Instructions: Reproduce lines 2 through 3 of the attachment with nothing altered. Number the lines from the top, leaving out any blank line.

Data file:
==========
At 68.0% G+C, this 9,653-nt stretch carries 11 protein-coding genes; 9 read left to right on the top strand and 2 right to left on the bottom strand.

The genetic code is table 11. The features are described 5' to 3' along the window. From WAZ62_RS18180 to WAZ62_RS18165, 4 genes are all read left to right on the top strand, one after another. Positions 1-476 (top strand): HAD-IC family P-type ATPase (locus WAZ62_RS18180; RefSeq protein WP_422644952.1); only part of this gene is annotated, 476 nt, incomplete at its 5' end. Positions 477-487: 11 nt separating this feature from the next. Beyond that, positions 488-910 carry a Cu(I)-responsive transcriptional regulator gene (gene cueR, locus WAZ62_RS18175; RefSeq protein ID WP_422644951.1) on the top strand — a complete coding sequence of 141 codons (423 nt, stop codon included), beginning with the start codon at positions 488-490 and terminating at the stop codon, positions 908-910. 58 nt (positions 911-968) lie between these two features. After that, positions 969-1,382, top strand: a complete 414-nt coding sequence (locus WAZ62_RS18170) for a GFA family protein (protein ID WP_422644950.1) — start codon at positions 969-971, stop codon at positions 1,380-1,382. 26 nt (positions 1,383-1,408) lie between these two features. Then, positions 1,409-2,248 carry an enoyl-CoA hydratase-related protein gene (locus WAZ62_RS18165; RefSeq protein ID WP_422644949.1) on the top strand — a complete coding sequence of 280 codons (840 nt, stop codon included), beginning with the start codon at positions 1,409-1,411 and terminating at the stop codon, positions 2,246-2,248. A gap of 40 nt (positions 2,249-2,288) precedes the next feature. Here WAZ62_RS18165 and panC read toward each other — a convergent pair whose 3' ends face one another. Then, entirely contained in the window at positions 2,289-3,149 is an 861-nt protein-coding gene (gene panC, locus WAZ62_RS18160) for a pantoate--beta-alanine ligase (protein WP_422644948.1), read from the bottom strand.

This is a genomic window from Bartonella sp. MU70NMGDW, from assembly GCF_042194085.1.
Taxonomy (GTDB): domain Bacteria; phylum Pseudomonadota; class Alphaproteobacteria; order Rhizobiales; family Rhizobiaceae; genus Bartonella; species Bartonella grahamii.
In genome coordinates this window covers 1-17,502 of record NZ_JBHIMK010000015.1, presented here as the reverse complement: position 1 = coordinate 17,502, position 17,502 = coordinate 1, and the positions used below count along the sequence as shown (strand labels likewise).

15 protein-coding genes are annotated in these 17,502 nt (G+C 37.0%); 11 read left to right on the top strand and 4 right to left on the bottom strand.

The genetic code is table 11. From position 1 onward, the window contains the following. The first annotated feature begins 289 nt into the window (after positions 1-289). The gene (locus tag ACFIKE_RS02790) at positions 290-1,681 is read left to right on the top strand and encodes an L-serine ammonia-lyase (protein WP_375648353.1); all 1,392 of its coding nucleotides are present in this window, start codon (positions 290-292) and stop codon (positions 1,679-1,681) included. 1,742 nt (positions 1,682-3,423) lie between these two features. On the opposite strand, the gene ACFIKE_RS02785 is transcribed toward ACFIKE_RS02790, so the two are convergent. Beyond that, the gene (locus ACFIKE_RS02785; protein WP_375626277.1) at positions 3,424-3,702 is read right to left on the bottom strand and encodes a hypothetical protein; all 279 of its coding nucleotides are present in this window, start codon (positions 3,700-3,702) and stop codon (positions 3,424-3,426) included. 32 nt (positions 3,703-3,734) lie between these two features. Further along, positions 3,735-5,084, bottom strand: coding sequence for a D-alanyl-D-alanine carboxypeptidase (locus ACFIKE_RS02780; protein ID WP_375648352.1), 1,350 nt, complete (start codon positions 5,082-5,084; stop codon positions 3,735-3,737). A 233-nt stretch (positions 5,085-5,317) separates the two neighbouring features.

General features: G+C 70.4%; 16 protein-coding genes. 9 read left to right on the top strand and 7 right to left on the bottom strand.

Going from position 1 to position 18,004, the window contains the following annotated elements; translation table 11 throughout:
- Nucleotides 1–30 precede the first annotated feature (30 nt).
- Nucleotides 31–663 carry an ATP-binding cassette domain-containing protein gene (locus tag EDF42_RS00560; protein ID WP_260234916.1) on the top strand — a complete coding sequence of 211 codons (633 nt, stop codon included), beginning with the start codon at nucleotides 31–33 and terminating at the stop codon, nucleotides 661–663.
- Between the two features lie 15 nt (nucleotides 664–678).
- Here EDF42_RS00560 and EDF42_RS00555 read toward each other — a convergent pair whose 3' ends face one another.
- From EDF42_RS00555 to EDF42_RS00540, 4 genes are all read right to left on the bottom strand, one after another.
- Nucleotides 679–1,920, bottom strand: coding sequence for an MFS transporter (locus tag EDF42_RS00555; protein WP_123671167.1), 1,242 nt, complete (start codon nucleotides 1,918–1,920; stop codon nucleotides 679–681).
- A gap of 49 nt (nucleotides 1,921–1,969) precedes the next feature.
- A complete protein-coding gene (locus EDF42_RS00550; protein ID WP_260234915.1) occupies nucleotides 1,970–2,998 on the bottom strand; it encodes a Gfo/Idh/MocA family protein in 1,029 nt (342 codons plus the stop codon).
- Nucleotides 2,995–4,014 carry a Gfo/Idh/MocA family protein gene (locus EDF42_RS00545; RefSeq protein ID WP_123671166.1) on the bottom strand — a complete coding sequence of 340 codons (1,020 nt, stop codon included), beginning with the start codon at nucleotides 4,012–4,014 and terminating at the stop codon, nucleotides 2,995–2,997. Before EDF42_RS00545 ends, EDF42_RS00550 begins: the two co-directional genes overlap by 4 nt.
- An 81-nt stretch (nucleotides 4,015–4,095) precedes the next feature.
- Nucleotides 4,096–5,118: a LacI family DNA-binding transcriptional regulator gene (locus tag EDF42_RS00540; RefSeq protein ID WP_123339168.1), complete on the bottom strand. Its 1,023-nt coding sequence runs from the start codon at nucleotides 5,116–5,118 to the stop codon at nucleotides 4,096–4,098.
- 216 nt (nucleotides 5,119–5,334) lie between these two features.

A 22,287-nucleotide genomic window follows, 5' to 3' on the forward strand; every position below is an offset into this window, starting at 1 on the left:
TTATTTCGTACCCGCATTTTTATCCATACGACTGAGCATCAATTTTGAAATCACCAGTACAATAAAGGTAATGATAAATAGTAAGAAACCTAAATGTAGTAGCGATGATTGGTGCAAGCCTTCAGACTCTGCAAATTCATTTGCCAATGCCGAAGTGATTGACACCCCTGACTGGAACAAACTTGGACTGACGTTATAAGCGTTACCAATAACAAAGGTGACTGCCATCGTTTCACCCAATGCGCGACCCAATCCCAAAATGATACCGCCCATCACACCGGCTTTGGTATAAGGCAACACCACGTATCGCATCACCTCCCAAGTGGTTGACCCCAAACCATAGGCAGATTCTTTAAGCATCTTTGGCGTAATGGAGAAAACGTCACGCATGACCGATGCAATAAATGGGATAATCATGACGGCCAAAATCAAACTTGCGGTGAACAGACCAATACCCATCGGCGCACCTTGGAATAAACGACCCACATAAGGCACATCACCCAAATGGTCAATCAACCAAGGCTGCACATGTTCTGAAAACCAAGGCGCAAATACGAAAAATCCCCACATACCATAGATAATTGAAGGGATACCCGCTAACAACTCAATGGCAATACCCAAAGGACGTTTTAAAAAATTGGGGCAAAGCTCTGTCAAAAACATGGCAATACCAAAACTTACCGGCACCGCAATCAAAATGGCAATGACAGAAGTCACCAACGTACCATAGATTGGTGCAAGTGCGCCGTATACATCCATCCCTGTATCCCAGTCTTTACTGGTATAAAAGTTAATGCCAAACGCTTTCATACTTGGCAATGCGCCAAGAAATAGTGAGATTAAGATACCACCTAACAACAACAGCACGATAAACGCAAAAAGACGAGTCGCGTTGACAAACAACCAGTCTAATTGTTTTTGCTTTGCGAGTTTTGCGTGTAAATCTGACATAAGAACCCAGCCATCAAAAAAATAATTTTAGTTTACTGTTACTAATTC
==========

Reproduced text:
The genetic code is table 11. The features are described 5' to 3' along the window. From WAZ62_RS18180 to WAZ62_RS18165, 4 genes are all read left to right on the top strand, one after another. Positions 1-476 (top strand): HAD-IC family P-type ATPase (locus WAZ62_RS18180; RefSeq protein WP_422644952.1); only part of this gene is annotated, 476 nt, incomplete at its 5' end. Positions 477-487: 11 nt separating this feature from the next. Beyond that, positions 488-910 carry a Cu(I)-responsive transcriptional regulator gene (gene cueR, locus WAZ62_RS18175; RefSeq protein ID WP_422644951.1) on the top strand — a complete coding sequence of 141 codons (423 nt, stop codon included), beginning with the start codon at positions 488-490 and terminating at the stop codon, positions 908-910. 58 nt (positions 911-968) lie between these two features. After that, positions 969-1,382, top strand: a complete 414-nt coding sequence (locus WAZ62_RS18170) for a GFA family protein (protein ID WP_422644950.1) — start codon at positions 969-971, stop codon at positions 1,380-1,382. 26 nt (positions 1,383-1,408) lie between these two features. Then, positions 1,409-2,248 carry an enoyl-CoA hydratase-related protein gene (locus WAZ62_RS18165; RefSeq protein ID WP_422644949.1) on the top strand — a complete coding sequence of 280 codons (840 nt, stop codon included), beginning with the start codon at positions 1,409-1,411 and terminating at the stop codon, positions 2,246-2,248. A gap of 40 nt (positions 2,249-2,288) precedes the next feature. Here WAZ62_RS18165 and panC read toward each other — a convergent pair whose 3' ends face one another. Then, entirely contained in the window at positions 2,289-3,149 is an 861-nt protein-coding gene (gene panC, locus WAZ62_RS18160) for a pantoate--beta-alanine ligase (protein WP_422644948.1), read from the bottom strand.

This is a genomic window from Bartonella sp. MU70NMGDW, from assembly GCF_042194085.1.